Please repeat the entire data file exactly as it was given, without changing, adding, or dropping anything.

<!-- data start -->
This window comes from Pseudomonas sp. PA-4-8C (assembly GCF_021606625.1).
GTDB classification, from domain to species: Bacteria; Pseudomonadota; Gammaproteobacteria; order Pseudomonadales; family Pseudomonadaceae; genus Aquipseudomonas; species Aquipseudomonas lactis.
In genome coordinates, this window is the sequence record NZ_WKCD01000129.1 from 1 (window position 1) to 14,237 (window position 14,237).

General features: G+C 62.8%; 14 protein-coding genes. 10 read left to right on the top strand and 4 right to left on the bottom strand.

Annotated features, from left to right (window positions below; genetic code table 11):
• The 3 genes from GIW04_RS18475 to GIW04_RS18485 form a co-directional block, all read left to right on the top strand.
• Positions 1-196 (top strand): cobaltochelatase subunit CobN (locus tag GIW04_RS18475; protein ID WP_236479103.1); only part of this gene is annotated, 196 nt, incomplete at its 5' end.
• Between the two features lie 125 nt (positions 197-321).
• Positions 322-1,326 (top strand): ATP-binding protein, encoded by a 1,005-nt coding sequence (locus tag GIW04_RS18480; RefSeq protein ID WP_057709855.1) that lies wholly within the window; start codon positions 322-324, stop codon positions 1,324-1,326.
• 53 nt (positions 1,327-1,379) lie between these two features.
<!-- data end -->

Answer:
This window comes from Pseudomonas sp. PA-4-8C (assembly GCF_021606625.1).
GTDB classification, from domain to species: Bacteria; Pseudomonadota; Gammaproteobacteria; order Pseudomonadales; family Pseudomonadaceae; genus Aquipseudomonas; species Aquipseudomonas lactis.
In genome coordinates, this window is the sequence record NZ_WKCD01000129.1 from 1 (window position 1) to 14,237 (window position 14,237).

General features: G+C 62.8%; 14 protein-coding genes. 10 read left to right on the top strand and 4 right to left on the bottom strand.

Annotated features, from left to right (window positions below; genetic code table 11):
• The 3 genes from GIW04_RS18475 to GIW04_RS18485 form a co-directional block, all read left to right on the top strand.
• Positions 1-196 (top strand): cobaltochelatase subunit CobN (locus tag GIW04_RS18475; protein ID WP_236479103.1); only part of this gene is annotated, 196 nt, incomplete at its 5' end.
• Between the two features lie 125 nt (positions 197-321).
• Positions 322-1,326 (top strand): ATP-binding protein, encoded by a 1,005-nt coding sequence (locus tag GIW04_RS18480; RefSeq protein ID WP_057709855.1) that lies wholly within the window; start codon positions 322-324, stop codon positions 1,324-1,326.
• 53 nt (positions 1,327-1,379) lie between these two features.